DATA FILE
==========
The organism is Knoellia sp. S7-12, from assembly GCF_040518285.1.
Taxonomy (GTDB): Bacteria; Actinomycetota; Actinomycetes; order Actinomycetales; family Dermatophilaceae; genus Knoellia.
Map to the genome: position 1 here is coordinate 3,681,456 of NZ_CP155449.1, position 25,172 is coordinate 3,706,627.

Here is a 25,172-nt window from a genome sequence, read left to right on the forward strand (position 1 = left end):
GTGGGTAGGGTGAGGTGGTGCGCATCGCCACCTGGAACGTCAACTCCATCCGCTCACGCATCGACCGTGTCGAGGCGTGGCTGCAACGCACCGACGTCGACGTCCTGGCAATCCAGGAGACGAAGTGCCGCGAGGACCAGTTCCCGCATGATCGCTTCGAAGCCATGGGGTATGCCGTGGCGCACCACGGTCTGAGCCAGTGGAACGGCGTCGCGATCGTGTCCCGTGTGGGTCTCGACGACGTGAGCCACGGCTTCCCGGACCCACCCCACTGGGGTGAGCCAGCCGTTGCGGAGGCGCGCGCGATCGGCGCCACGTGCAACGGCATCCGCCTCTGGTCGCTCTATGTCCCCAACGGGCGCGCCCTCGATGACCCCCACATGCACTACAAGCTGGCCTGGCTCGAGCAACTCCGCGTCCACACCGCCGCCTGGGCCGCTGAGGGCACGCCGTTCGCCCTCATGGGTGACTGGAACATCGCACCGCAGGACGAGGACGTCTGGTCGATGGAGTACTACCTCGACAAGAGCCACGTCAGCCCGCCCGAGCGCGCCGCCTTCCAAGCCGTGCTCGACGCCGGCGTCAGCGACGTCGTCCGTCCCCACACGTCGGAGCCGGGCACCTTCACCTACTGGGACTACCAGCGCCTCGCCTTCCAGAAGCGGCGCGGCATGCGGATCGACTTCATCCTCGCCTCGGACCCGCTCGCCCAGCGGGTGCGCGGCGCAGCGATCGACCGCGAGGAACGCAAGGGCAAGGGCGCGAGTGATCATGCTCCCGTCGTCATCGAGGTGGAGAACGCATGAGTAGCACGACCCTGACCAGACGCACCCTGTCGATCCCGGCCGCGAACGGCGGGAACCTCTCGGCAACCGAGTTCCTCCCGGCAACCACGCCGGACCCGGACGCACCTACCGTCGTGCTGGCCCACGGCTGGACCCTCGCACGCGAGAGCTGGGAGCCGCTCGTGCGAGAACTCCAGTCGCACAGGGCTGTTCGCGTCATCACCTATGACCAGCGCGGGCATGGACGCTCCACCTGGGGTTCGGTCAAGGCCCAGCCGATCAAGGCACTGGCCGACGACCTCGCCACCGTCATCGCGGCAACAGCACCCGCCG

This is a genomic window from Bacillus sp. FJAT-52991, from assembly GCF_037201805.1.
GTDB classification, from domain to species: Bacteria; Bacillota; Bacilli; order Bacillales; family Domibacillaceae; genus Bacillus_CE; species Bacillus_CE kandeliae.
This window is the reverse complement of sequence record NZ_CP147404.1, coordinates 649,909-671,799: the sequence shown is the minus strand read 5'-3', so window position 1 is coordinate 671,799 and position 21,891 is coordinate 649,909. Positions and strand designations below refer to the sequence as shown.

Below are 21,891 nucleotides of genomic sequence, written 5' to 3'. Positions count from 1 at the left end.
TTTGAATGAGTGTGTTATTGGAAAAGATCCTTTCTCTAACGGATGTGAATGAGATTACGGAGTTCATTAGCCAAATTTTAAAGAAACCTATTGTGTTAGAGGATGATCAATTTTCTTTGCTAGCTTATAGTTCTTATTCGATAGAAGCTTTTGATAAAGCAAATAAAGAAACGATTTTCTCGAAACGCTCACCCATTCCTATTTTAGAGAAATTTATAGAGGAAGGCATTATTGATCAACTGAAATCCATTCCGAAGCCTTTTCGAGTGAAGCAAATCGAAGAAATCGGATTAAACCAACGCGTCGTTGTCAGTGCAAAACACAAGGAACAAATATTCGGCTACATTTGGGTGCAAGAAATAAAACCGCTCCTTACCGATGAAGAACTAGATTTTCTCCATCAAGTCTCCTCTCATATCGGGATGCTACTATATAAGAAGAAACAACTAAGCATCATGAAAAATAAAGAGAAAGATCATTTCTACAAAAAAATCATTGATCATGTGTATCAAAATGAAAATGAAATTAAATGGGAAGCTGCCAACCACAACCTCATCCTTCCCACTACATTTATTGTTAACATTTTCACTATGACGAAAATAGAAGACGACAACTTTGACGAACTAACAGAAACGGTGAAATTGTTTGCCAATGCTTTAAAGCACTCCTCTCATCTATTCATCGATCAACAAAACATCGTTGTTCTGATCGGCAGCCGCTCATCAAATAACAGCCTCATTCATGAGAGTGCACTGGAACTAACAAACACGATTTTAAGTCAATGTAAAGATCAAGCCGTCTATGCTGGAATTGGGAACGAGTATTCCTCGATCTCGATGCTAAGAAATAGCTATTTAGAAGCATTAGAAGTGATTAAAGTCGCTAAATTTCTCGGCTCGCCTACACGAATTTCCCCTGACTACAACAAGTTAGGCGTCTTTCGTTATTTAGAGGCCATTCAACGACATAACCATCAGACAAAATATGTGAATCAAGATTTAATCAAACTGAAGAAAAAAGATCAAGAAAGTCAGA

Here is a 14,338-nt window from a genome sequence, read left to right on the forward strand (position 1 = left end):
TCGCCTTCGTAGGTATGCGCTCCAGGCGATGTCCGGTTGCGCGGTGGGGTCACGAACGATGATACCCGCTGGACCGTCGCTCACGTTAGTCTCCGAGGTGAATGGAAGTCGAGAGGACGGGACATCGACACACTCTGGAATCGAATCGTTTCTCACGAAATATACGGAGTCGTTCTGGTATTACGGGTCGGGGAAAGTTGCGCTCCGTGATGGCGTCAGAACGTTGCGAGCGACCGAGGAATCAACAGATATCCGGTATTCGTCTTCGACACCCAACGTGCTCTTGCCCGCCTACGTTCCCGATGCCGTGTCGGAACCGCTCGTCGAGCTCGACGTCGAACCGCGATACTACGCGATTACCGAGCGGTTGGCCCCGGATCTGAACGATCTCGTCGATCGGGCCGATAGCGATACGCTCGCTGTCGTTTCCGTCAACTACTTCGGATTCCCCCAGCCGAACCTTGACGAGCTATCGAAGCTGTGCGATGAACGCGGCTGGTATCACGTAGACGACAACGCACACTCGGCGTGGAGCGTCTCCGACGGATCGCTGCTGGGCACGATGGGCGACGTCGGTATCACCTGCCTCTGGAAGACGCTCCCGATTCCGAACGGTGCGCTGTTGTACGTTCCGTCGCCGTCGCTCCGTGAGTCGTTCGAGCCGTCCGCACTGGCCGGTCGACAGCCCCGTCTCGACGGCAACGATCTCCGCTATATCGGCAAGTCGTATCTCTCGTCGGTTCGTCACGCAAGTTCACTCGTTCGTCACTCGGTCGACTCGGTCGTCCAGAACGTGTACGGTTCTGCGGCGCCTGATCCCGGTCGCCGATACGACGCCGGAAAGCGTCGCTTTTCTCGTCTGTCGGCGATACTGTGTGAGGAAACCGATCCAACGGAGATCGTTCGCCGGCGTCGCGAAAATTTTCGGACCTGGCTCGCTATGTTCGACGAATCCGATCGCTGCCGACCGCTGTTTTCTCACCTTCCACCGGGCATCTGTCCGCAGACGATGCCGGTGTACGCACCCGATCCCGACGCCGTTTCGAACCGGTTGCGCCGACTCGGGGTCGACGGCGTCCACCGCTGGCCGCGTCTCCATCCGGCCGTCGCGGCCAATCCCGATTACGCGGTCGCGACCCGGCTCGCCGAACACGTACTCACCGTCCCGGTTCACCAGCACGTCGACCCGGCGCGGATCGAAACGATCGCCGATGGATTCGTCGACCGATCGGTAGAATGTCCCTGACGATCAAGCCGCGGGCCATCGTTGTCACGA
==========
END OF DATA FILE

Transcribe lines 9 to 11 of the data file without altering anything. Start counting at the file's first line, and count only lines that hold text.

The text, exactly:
Below are 21,891 nucleotides of genomic sequence, written 5' to 3'. Positions count from 1 at the left end.
TTTGAATGAGTGTGTTATTGGAAAAGATCCTTTCTCTAACGGATGTGAATGAGATTACGGAGTTCATTAGCCAAATTTTAAAGAAACCTATTGTGTTAGAGGATGATCAATTTTCTTTGCTAGCTTATAGTTCTTATTCGATAGAAGCTTTTGATAAAGCAAATAAAGAAACGATTTTCTCGAAACGCTCACCCATTCCTATTTTAGAGAAATTTATAGAGGAAGGCATTATTGATCAACTGAAATCCATTCCGAAGCCTTTTCGAGTGAAGCAAATCGAAGAAATCGGATTAAACCAACGCGTCGTTGTCAGTGCAAAACACAAGGAACAAATATTCGGCTACATTTGGGTGCAAGAAATAAAACCGCTCCTTACCGATGAAGAACTAGATTTTCTCCATCAAGTCTCCTCTCATATCGGGATGCTACTATATAAGAAGAAACAACTAAGCATCATGAAAAATAAAGAGAAAGATCATTTCTACAAAAAAATCATTGATCATGTGTATCAAAATGAAAATGAAATTAAATGGGAAGCTGCCAACCACAACCTCATCCTTCCCACTACATTTATTGTTAACATTTTCACTATGACGAAAATAGAAGACGACAACTTTGACGAACTAACAGAAACGGTGAAATTGTTTGCCAATGCTTTAAAGCACTCCTCTCATCTATTCATCGATCAACAAAACATCGTTGTTCTGATCGGCAGCCGCTCATCAAATAACAGCCTCATTCATGAGAGTGCACTGGAACTAACAAACACGATTTTAAGTCAATGTAAAGATCAAGCCGTCTATGCTGGAATTGGGAACGAGTATTCCTCGATCTCGATGCTAAGAAATAGCTATTTAGAAGCATTAGAAGTGATTAAAGTCGCTAAATTTCTCGGCTCGCCTACACGAATTTCCCCTGACTACAACAAGTTAGGCGTCTTTCGTTATTTAGAGGCCATTCAACGACATAACCATCAGACAAAATATGTGAATCAAGATTTAATCAAACTGAAGAAAAAAGATCAAGAAAGTCAGA

Here is a 14,338-nt window from a genome sequence, read left to right on the forward strand (position 1 = left end):